New Jeep Compass SUV 2017 review
Jeep is aiming high with its latest Compass SUV, but can it topple the best cars in its class?
It’s clear from the off that the new Jeep Compass is a far more competitive car than the last model, mixing a distinctive design with a solid interior, loads of kit and the brand’s trademark off-road ability. The 1.6-litre diesel is a decent all-rounder, too. But the crossover market is at saturation point, and unfortunately the Compass' drive lacks polish when compared to its closest rivals. It's not all that practical, either.
Jeep has enjoyed extensive growth in Europe over the last few years, moving from around 300,000 sales in 2009 to nearly 1.4 million in 2016. That success looks set to continue, too, with cars like the all-new Compass vying for market share against some seriously established segment giants.
Those who recognise the Compass name may remember the last model, which went on sale back in 2011. It lasted a mere three years before slow sales forced the axe to fall on its head. Jeep has higher hopes for the new model, and rightly so, with an extended platform borrowed from the smaller Renegade, a distinctive new look and tech that makes the old car seem like a distant memory.
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Design is always subjective, but it’s also a crucial aspect of a Jeep’s rugged appeal. All the basics are there, with an upright front-end, the trademark seven-slot grille and trapezoidal wheelarches giving it plenty of macho kudos. Some bright colour combinations give it personality, too, although the design won't be to all tastes.
While the outside is a welcome departure from the family crossover norm, the interior is a bit of a disappointment. Quality is acceptable enough; aside from a pair of really cheap-feeling column stalks there’s enough high-grade, soft touch materials and a reasonably solid feel. It’s no Volkswagen Tiguan, but it’s far nicer to sit in than before.
It’s just a pity that there’s little of the colour and personality found in the cheaper Renegade – very few of that car’s funky ‘easter egg’ details have transferred to the bigger Compass SUV, and it’s all a bit dark and characterless. The seats are flat and fairly unsupportive, too, while rear visiblity is pretty woeful thanks to those thick C-pillars. A rear-view camera is only standard on Limited spec and above, too.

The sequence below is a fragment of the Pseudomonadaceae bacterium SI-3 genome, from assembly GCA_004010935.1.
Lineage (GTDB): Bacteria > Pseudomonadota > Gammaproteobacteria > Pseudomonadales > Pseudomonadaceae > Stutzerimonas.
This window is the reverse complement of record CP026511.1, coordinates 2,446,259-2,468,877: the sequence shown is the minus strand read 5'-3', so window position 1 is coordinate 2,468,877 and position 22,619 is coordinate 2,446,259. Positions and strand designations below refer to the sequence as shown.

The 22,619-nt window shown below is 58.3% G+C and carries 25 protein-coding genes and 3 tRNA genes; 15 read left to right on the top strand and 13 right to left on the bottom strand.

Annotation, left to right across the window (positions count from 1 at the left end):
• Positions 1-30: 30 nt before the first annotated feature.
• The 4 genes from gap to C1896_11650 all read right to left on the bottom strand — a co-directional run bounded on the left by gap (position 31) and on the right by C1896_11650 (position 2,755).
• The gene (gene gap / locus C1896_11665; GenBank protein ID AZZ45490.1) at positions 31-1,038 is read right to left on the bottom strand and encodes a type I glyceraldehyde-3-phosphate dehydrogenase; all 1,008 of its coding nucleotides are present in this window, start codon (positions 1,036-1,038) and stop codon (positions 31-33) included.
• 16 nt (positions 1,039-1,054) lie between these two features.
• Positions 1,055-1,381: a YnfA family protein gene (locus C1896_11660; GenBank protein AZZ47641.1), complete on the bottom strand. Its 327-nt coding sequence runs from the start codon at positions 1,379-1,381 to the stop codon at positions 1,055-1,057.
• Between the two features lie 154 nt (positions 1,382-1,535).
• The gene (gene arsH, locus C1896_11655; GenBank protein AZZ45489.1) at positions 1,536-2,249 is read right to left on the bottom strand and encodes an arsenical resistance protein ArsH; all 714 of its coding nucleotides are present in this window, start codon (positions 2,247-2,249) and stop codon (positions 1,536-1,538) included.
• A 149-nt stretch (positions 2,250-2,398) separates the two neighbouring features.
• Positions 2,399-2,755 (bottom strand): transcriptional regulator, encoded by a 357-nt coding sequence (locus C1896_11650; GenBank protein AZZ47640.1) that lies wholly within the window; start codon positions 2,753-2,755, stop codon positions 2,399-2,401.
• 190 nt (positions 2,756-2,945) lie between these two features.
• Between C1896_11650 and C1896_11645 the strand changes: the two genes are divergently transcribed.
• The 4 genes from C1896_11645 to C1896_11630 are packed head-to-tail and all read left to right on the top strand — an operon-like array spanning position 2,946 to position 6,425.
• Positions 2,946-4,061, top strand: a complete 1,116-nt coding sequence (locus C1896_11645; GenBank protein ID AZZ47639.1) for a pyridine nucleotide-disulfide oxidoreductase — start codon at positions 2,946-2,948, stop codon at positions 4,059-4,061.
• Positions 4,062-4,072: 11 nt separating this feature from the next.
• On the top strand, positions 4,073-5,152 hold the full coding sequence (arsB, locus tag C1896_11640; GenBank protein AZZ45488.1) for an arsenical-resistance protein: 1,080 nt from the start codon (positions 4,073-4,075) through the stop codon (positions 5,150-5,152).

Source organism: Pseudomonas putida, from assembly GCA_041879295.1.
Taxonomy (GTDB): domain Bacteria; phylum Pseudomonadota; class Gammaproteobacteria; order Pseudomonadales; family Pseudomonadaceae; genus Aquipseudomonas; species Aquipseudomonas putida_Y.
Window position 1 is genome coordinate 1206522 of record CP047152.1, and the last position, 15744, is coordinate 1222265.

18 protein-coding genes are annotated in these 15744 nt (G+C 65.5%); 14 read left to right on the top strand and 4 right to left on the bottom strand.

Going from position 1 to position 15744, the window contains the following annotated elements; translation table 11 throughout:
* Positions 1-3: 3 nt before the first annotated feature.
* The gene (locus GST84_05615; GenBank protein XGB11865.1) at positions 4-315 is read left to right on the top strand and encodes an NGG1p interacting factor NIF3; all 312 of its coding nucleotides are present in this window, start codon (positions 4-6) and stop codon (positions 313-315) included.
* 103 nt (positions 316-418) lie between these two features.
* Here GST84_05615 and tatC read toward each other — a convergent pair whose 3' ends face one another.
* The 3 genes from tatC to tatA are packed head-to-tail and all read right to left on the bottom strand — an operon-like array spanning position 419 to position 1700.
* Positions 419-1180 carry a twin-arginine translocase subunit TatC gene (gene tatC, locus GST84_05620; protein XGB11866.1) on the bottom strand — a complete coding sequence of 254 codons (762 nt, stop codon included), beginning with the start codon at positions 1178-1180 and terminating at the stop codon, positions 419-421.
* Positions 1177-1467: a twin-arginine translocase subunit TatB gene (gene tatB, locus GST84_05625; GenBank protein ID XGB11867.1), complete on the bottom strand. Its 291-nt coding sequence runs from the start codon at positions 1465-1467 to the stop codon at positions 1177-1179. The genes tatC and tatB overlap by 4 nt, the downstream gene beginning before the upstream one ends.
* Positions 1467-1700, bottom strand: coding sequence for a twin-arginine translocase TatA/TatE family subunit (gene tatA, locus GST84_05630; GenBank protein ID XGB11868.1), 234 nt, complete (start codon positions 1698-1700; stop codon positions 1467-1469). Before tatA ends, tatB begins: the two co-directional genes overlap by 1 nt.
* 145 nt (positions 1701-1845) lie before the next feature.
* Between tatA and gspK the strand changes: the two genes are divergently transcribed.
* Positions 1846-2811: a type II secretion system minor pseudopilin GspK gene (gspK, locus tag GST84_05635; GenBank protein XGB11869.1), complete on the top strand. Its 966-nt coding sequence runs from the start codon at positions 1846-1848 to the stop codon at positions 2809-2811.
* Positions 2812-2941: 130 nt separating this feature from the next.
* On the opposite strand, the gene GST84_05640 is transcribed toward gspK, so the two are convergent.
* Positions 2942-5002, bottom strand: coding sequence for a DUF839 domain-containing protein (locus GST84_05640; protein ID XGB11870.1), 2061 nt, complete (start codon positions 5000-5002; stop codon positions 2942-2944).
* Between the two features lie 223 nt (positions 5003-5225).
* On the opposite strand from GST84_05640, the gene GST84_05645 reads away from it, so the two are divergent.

Still, the updated 8.4-inch ‘Uconnect’ touchscreen in our test car is fitted to all but the base models, and it’s large, clear and responsive, with plenty of features including Android Auto and Apple Carplay. It’s a bit of a busy design, though, with a mass of menus to navigate through. Strangely, there’s physical buttons for the climate control alongside a menu in the screen that does the same job, but the former is easiest to use on the move.
The Compass comes with a raft of safety tech installed, though, contributing to the car’s excellent five star Euro NCAP rating – the old model only managed two stars from an easier test regime.
Practicality is very much a mixed bag. The Compass has 7cm added to the wheelbase compared to the B-segment Renegade, and that has a big benefit on rear-seat legroom. Average-sized adults won’t find their knees touching the seatbacks, but we’d avoid the panoramic sunroof, which – despite Jeep’s claims to the contrary – means rear headroom is quite tight.
The 438-litre boot is unremarkable, too – a Tiguan (which Jeep considers the closest competitor to the Compass) adds nearly 180 litres to that with the rear seats in place.
We’re testing the 1.6-litre diesel, which is forecasted to be more popular than the 2.0-litre despite only being available in two-wheel drive form. Interestingly, Jeep reckons that for the first time, a petrol variant – specifically the base 138bhp model – will be the biggest seller, though that wasn’t available to try.
The base diesel feels sprightlier than you’d expect, though, with strong enough performance for most needs and better refinement than the coarse 2.0-litre. A claimed 64mpg is impressive, too. It still gets raucous above 3,000rpm, however, while there’s more vibration through the controls than in the best crossover rivals. Once up to a cruise, it’s wind and road noise that are the dominant intrusions.
The Compass handles better than you might expect given Jeep’s traditional off-road bias. It stays reasonably flat and level in the bends, and while the steering is on the light side it’s at least accurate and quick. It feels grippy and controlled in most conditions, but the ride lets the side down a bit. For all Jeep’s talk of a new ‘frequency selective’ damping system, it seems to fidget about on a typical A-road more than rivals, and while the soft setup means it deals with large bumps effectively, sharp potholes can unsettle it around town. With Jeep also citing premium cars such as the BMW X1 as competitors, we expected a more sophisticated drive.
Where we expect the Compass to have an advantage over crossover rivals is off-road, with lots of talk from Jeep executives about ground clearance and axle articulation. Of course, that will only apply to 4x4 versions, and whether that justifies the price is another question. Our (albeit generously equipped) Limited-spec model is pricier than a top-spec Peugeot 3008, but undercuts the equivalent Volkswagen Tiguan – though with strong predicted residual values, Jeep’s UK boss promises finance deals will be competitive.